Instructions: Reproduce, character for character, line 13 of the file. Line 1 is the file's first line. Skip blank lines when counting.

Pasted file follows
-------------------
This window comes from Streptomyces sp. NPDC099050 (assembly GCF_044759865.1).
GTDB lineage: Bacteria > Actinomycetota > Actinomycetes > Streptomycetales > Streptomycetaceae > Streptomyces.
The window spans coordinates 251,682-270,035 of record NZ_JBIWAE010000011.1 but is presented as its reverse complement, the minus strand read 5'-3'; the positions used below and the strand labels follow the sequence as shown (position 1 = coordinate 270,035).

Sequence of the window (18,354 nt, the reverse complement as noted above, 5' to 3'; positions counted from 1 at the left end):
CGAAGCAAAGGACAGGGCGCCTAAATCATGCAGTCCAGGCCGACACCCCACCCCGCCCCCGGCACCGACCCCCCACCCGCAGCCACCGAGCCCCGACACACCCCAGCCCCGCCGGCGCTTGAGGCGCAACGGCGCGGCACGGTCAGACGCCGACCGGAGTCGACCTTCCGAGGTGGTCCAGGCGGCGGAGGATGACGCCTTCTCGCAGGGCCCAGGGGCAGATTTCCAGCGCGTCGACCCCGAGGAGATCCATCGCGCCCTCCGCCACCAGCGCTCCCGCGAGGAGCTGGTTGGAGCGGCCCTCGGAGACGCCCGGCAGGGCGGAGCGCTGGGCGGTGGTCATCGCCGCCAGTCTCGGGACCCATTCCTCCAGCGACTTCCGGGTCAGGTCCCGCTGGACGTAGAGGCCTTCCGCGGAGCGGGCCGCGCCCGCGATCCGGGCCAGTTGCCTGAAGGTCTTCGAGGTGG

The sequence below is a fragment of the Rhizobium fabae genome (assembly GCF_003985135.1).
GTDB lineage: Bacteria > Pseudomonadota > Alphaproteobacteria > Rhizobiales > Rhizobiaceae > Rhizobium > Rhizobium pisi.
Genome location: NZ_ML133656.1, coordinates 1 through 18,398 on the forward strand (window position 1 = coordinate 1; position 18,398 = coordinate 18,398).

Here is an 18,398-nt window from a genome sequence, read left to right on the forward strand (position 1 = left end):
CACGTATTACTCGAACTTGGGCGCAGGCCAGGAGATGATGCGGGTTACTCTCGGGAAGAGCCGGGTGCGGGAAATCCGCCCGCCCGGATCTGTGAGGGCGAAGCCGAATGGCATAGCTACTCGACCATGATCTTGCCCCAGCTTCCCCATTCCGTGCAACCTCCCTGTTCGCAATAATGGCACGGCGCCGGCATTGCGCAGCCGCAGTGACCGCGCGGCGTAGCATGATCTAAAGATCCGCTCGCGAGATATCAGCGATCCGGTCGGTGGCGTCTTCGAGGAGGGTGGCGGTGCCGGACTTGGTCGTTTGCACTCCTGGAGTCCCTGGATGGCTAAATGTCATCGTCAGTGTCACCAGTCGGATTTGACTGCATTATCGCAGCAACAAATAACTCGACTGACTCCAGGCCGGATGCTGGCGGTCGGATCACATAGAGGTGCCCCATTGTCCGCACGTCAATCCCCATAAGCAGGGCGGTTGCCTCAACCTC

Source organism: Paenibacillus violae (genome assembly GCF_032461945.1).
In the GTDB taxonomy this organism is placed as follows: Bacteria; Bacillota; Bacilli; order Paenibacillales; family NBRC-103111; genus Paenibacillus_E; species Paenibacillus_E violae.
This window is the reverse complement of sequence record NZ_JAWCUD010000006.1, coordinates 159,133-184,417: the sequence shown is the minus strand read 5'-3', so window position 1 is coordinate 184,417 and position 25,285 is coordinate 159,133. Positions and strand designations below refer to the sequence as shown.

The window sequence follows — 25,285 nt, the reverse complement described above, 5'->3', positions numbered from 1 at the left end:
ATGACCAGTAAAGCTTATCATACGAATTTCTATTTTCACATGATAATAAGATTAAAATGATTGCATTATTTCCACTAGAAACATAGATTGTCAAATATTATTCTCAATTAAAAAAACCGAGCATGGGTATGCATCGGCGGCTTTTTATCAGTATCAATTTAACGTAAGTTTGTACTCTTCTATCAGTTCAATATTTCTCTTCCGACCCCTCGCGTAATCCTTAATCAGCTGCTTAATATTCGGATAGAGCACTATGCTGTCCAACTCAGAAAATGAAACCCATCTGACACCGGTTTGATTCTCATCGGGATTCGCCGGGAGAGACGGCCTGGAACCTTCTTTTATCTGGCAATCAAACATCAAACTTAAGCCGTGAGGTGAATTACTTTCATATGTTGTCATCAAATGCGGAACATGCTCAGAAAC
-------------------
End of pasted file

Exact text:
This window is the reverse complement of sequence record NZ_JAWCUD010000006.1, coordinates 159,133-184,417: the sequence shown is the minus strand read 5'-3', so window position 1 is coordinate 184,417 and position 25,285 is coordinate 159,133. Positions and strand designations below refer to the sequence as shown.